The tiny green lock is one of the most important security measures in your home office.
Now, when it comes to intranet, especially in your home office or at a smaller company, most people (and IT) don’t care about proper TLS (Transport Layer Security, HTTPS, SFTP, etc.) I went ahead and identified what I think are the top 3 reasons, why this happens, and for the most part, probably will continue to happen – and: How to fix it.
Myths and beliefs:
1.) „There’s no security benefits, because self-signed is insecure“
On the public web nowadays almost everyone seems to understand, that the green lock left of the address bar in their browser means „secure“. In the early days of TLS, I’m not talking about the years after invention and first implementation of TLS, but say around 2005, most website owners didn’t care. Except they had a good reason, like a login or checkout page and often times they did’t bother to properly install TLS even on the later. What’s left from these days is the message: „You’re being redirected to our SECURELY ENCRYPTED checkout“ – of course today 99.9% of websites, which still displaying a similar statement, already have all pages of their web application secured via TLS, and not only the „secure checkout“ you’re being redirected to.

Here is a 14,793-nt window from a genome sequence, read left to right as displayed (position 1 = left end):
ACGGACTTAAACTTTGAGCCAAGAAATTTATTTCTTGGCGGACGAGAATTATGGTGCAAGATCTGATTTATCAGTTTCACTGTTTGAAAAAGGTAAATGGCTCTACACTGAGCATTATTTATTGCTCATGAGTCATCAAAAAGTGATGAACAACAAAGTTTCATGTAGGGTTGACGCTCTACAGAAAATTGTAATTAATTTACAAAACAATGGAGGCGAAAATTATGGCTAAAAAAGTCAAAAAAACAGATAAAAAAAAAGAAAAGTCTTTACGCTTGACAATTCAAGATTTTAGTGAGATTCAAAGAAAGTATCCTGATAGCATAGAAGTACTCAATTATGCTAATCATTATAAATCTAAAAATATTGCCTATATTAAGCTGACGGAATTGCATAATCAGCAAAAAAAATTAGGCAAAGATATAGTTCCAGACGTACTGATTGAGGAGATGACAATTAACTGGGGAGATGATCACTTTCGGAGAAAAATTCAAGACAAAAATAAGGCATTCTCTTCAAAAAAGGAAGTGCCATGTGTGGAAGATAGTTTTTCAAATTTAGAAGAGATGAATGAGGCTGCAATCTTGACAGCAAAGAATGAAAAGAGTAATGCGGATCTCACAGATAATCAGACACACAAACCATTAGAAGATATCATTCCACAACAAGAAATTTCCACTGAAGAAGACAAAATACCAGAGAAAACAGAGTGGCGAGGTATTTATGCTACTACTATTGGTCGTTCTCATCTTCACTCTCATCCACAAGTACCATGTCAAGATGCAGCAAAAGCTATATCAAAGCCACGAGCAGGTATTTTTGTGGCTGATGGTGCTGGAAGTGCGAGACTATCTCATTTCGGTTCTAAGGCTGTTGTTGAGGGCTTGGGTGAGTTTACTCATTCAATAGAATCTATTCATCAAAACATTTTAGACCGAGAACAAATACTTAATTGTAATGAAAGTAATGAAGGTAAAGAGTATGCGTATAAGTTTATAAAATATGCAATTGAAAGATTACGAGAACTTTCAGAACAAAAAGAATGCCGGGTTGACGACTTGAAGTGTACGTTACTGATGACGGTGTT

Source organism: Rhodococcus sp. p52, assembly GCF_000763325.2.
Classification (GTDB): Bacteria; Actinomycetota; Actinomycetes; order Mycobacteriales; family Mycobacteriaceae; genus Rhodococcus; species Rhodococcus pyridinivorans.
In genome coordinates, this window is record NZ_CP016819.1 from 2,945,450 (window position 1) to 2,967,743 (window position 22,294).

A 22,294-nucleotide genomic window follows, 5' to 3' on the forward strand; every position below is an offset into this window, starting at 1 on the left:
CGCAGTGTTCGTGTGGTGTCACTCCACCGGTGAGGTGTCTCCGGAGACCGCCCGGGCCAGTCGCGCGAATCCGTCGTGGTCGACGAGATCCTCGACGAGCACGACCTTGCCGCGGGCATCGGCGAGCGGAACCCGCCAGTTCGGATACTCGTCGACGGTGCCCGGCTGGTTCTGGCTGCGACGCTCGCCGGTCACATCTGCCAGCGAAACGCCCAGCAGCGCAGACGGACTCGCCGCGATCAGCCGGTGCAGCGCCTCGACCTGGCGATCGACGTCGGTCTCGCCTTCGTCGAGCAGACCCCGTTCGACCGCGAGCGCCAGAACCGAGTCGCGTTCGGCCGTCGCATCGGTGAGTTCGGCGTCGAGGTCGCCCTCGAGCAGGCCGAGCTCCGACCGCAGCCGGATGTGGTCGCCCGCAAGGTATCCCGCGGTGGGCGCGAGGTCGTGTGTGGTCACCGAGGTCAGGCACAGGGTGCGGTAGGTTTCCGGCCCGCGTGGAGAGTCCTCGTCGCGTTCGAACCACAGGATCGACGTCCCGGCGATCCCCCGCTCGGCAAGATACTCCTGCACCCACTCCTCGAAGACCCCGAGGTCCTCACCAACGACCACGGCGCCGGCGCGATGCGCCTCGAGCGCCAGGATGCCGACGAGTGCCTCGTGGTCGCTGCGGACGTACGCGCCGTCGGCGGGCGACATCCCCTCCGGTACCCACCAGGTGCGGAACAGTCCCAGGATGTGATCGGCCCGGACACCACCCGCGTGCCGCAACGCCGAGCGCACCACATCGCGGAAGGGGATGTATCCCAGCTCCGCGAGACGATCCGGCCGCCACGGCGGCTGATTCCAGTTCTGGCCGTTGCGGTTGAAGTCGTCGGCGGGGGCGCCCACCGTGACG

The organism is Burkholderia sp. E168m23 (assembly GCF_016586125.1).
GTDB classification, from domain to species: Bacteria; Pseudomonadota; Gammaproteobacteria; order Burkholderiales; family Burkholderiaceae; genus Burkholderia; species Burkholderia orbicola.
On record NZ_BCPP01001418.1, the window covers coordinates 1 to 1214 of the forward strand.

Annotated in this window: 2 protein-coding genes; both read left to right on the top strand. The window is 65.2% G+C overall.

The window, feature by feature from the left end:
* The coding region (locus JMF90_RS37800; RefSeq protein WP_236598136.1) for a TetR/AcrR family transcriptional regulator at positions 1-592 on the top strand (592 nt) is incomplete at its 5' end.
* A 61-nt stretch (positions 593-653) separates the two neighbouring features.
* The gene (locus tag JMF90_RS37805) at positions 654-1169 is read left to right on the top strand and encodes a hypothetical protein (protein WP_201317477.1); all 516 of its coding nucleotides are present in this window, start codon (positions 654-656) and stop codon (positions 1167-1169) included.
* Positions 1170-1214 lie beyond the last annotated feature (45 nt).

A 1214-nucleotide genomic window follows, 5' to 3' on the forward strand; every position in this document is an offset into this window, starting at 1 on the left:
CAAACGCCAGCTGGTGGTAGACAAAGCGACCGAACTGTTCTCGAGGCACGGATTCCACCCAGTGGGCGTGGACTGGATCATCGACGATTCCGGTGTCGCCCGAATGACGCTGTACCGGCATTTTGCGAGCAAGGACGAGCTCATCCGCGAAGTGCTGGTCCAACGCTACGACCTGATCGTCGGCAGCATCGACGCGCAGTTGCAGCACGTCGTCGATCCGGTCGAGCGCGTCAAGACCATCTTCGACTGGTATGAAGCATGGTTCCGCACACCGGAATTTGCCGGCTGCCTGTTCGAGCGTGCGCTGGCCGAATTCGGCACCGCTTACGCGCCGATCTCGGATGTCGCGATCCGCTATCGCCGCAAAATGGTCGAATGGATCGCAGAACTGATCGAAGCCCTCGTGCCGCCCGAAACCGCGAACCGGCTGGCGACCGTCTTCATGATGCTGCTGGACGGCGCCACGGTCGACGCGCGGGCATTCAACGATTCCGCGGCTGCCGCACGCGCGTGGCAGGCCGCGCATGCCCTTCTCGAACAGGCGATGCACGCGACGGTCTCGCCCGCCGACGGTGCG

On the intranet however it’s a different story. People run small home servers, media centers, database servers, connect everything to anything, over Wifi where it’s fast enough, using IP address instead of domain names. sometimes even disabling additional protection mechanisms like DNS rebind („it didn’t work otherwise“), poking wholes into their NAT, disabling additional firewalls and most importantly: They don’t use TLS.
Because, why bother?
If I use TLS in my Intranet it means I have to either use self-signed client certificates and „accept“ these in the browser (thus effectively disabling TLS, which a lot of professionals don’t clearly know) or create my own Certificate Authority, sign each new certificate using that CA and distribute this Root-CA to each device, which of course is not an easy process – and my guess is that the mayority of users don’t understand the difference between the two ways. The difference is, using your own Root-CA will give you properly working TLS, the real thing, without your browser complaining or asking to „accept anyway“, while the first option will give you a „bypass“ to some application’s security check mechanisms, that ask for TLS. So what’s the answer then?